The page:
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Dazel says matches against Brazil give SA women’s sevens a great base
- Updated: February 1, 2016
Springbok women’s sevens coach Renfred Dazel believes his team have a solid foundation to build from this season following last week’s training matches against the Brazil national team in Stellenbosch.
The team kicked off their season with a series of three training matches against Brazil and while no official scores were kept, Dazel said the matches served as a good yardstick to measure the quality of their performances.
‘The main objectives for us in these matches were to monitor the implementation of our structures and to measure where we are in terms of our quality of play and what we need to improve on for the season ahead,’ said Dazel. ‘The matches were very competitive, which is pleasing, especially this early in the season, as our team only assembled in camp on 11 January.
‘Brazil certainly tested us, and they used their speedsters well to make their presence felt. But it was good to see how our players responded to the challenge. They showed good innovation on attack at times and they showed a lot of character despite the physical nature of the matches and the intense heat in Stellenbosch, so our foundation is in place for the season ahead.’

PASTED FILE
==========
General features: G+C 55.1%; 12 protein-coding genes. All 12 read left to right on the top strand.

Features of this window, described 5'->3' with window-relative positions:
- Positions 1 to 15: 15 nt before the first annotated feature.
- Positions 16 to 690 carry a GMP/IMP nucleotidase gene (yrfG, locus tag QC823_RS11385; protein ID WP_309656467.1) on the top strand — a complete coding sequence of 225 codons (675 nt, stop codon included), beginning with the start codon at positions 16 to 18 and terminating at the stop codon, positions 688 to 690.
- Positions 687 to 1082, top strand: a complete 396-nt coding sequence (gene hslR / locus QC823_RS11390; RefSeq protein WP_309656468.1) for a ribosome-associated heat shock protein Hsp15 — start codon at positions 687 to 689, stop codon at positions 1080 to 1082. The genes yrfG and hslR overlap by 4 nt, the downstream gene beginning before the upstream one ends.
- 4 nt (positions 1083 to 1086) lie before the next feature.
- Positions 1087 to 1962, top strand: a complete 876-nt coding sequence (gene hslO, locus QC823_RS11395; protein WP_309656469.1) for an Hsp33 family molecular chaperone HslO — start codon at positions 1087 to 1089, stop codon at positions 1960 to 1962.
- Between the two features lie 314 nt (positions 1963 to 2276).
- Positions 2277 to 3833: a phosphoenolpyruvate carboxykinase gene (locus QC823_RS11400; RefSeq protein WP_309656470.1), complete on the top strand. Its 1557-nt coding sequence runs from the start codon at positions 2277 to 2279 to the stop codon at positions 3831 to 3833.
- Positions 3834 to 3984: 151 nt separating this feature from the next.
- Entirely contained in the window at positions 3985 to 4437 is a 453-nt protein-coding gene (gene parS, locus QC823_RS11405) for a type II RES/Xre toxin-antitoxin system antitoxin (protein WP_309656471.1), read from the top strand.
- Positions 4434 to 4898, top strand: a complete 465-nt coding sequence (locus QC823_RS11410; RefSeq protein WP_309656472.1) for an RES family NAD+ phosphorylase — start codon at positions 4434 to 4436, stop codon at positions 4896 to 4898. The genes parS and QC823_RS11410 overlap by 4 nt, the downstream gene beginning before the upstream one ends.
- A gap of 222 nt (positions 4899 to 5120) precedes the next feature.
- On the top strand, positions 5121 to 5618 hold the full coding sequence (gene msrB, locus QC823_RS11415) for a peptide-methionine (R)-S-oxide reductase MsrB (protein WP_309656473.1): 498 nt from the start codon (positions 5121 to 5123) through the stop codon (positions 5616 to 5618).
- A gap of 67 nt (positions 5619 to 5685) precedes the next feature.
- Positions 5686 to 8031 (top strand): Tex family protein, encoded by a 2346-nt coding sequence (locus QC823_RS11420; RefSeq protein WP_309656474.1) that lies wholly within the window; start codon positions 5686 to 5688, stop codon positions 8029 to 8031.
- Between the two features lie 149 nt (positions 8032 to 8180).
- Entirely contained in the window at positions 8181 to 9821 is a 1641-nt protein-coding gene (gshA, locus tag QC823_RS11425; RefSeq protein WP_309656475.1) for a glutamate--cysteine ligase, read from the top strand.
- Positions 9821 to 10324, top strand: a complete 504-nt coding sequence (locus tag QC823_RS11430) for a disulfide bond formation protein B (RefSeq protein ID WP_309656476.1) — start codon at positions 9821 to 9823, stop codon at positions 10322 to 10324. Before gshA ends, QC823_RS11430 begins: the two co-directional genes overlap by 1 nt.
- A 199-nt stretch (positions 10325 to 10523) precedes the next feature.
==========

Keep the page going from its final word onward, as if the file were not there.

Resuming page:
With the teams playing between two and three matches each day, Dazel invited a handful of players who had impressed him at the SA Rugby Interprovincial Sevens competition in Nelspruit last season to participate in the matches, and he praised the young players for their brave efforts.
‘Some of the invited players impressed us immensely, which is particularly pleasing given the fact they are not familiar with our structures,’ said Dazel. ‘This was the first time some of them played alongside the contracted players, which is also pleasing. Apart from exposing these players to top-class international Sevens rugby, the matches also offered us an opportunity to see how the fringe players cope with pressure in a match situation.’
Picture of the pink-clad South Africans Chane Stadler, left, and Nomsa Mokwai, courtesy of Zeena Isaacs